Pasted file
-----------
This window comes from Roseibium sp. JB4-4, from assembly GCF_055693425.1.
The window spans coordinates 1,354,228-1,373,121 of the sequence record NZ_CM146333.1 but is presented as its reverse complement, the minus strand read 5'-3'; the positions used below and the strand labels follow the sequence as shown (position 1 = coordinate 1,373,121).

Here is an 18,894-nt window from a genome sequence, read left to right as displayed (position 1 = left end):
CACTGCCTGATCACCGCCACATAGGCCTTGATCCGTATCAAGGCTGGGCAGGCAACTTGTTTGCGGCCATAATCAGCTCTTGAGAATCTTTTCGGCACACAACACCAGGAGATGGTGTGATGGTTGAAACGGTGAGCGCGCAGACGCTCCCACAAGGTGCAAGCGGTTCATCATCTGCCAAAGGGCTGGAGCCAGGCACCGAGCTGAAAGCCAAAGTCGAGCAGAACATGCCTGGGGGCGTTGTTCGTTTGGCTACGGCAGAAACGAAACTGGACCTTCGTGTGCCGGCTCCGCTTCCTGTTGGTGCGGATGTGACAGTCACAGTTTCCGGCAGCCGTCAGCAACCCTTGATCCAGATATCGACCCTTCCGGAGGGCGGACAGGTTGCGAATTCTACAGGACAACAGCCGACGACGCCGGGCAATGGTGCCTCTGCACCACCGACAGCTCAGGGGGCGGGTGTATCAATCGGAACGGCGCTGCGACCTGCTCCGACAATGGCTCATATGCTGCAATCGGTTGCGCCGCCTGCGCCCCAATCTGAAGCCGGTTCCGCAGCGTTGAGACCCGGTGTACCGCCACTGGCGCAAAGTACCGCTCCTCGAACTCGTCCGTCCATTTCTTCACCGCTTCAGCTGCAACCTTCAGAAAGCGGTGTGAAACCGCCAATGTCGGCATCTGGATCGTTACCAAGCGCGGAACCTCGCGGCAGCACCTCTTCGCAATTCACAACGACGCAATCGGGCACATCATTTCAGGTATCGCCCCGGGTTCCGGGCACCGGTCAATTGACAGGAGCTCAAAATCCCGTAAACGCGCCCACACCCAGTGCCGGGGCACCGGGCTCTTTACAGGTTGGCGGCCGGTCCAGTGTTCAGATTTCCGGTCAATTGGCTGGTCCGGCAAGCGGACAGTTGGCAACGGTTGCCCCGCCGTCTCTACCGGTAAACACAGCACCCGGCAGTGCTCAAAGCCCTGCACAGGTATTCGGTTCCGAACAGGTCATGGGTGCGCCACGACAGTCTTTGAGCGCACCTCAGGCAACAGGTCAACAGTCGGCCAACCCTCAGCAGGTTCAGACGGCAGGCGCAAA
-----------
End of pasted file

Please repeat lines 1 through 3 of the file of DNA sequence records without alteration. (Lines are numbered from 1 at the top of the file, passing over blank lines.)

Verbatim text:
This window comes from Roseibium sp. JB4-4, from assembly GCF_055693425.1.
The window spans coordinates 1,354,228-1,373,121 of the sequence record NZ_CM146333.1 but is presented as its reverse complement, the minus strand read 5'-3'; the positions used below and the strand labels follow the sequence as shown (position 1 = coordinate 1,373,121).

Here is an 18,894-nt window from a genome sequence, read left to right as displayed (position 1 = left end):